Curtains serve as a class divider on board this narrowbody aircraft

The new “comfort canyon”: the narrowbody class barrier

Details and Design banner with text on graph paper backgroundWith the rise of longhaul single-aisle aircraft, an old question becomes new again: how can airlines span the increasingly wide “comfort canyon” between business class and economy class?

The original comfort canyon came in the widebody context as increasingly spacious and feature-filled seats with direct aisle access like Cirrus (from Sicma, later Zodiac and now Safran), Super Diamond (B/E Aerospace, then Rockwell Collins, now Collins Aerospace), Solstys (Sogerma, now Stelia) and the rest of the pack increased the comfort gap between business and economy.

When business class was initially introduced in the late 1970s — by Qantas or British Airways, depending on how you define the word “class” — the niche was relatively minimal, fitting in between the recliners and sleeperettes of first class and the still relatively spacious and well-pitched economy class seats.

As the physical size of recliner-sleeper seats and distance between rows grew during the 1980s and into the 1990s, the proverbial comfort gap grew as well. And once the business class flatbed arrived with the first “flappy-fan” British Airways Club World seat in 1999, and the first direct aisle access in business with the Virgin Atlantic Upper Class suite in 2003, with direct aisle becoming the standard over the next ten years and doors arriving with the Qatar Airways Qsuite in 2017, the front side of the canyon started to recede into the distance — and quickly.

Meanwhile, in economy, shrinking pitch saw even full-service airlines dropping below 30”, while the Boeing 777 was transformed from a comfortable aircraft of choice at nine-abreast to an uncomfortable ten-abreast. Thus, the back wall of the canyon also retreated.

A solution for many airlines was a new class of recliners: longhaul premium economy. It seems like it’s the obvious answer in the world of narrowbodies, as more and more longhaul single-aisle aircraft are unveiled with spacious business class seats offering direct aisle access up front but economy seats in a 3-3 configuration down back.


Premium economy is supposedly the most profitable segment of area on the aircraft. So why isn’t it appearing alongside the new layouts?

There’s certainly precedent for recliners on narrowbodies: the longer range Boeing 757s often offered recliners (and later flatbeds) up front, while outside Europe a recliner in domestic business (or in US domestic first) is standard. Indeed, the standardisation runs all the way down from the seating layout — 2-2, for sure, and pitched at around 35-36” these days — to specific products, with the Collins Aerospace MiQ seat widely operated both in the widebody and narrowbody contexts in shorthaul business and longhaul premium.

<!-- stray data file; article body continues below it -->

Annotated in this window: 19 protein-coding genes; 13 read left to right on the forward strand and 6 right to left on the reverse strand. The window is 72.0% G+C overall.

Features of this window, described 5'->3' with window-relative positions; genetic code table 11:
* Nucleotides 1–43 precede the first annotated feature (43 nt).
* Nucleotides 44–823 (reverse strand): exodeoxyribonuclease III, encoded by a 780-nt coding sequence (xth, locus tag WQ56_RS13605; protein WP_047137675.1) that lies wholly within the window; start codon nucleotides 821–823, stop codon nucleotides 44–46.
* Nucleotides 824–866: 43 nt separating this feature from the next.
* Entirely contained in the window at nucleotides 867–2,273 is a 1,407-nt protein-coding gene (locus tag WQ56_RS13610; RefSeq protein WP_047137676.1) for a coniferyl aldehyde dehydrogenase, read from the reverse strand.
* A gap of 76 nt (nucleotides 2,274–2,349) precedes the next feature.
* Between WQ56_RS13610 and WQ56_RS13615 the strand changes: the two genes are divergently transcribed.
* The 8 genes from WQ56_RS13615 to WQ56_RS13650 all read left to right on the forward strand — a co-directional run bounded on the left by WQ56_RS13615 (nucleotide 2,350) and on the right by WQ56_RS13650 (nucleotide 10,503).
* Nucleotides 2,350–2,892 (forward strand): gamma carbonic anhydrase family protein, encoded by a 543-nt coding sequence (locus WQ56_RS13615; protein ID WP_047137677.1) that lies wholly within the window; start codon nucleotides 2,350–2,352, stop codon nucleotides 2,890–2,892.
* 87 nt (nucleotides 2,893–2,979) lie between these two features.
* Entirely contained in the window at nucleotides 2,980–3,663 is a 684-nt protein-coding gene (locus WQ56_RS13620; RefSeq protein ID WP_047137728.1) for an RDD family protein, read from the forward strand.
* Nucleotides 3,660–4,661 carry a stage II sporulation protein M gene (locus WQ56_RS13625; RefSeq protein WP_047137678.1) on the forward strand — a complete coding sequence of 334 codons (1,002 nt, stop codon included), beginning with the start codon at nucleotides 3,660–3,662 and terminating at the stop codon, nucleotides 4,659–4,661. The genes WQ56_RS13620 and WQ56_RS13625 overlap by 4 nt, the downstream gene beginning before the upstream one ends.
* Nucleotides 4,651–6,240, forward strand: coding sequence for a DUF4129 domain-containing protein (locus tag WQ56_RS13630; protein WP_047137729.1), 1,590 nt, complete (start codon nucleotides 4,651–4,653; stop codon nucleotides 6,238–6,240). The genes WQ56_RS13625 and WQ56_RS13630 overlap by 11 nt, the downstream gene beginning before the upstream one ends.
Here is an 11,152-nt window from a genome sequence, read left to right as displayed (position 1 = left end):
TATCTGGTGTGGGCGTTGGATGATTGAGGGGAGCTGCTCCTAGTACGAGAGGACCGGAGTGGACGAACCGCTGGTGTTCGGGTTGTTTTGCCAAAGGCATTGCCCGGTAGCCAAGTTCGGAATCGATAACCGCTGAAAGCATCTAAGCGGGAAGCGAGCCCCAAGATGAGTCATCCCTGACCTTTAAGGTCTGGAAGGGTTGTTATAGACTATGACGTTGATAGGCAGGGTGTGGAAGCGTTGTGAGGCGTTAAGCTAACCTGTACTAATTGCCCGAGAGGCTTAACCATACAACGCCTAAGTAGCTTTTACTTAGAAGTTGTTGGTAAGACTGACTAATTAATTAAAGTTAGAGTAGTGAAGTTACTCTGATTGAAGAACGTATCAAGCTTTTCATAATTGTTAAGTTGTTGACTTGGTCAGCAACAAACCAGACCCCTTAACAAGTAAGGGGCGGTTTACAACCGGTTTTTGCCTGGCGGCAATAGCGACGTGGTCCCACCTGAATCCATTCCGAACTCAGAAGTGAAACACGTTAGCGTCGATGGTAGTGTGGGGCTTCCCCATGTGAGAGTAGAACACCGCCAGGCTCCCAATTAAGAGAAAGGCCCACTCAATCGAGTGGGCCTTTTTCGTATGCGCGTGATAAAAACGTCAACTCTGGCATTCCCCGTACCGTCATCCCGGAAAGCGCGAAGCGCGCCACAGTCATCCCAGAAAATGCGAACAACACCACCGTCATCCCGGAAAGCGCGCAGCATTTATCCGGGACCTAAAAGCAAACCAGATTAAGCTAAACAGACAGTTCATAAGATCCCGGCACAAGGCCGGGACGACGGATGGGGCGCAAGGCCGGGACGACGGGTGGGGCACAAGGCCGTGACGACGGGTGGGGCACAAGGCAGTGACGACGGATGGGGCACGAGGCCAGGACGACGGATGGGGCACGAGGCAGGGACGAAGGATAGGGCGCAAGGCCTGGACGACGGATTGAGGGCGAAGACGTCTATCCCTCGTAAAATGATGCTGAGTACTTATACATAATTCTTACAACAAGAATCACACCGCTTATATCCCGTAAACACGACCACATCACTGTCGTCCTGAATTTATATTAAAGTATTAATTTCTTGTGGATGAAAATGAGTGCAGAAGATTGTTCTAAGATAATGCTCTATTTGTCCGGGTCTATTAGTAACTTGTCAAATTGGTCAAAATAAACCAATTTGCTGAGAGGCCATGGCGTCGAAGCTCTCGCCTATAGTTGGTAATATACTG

The opportunities are ripe, but there are complications in a smaller narrowbody cabin that do not necessarily exist in widebodies, or not in the same way.

The class transition problem is a tricky one, since the transition area between business and, say, premium economy usually requires a customised interstitial product. It could be a monument — whether a lavatory, a customised rear to the final business seat — or a simpler divider, but it will require certification testing and may end up reducing space efficiency.

A basic, full length plastic divider

What’s the solution to the inefficient — and hardly aesthetically pleasing — divider? Image: John Walton

Largely, this means abandoned space forward of the monument where the “overlap” between seats would be. This may be more complicated to manage and mitigate on the smaller fuselage, or it may turn out to be easier, with bins closer to the top of seats, plus inter-class curtains and other dividers regularly seen.

Rows of seats with two purple half-tinted, mini dividers in view

Virgin Australia uses a half-tinted divider monument. Image: John Walton

On the plus side for practicality, a growing number of narrowbody operators have abandoned the divider between recliners and economy seats, which may reduce the impact between premium and regular economies.

There’s also a market question: do the lower volume routes that an Airbus A321XLR will serve, for example, support a full three class configuration with business, premium and economy, or even three-and-a-half class if extra-legroom economy is thrown in? On the other hand, can airlines connecting over a hub where premium economy is offered on one leg continue to simply downgrade passengers to regular economy where it is not?

These and other questions will be answered over the next few years, particularly at Airbus as the later A321LR and forthcoming A321XLR cabins turn from LOPA design into hard, thermoplastic reality.

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All images credited to the author, John Walton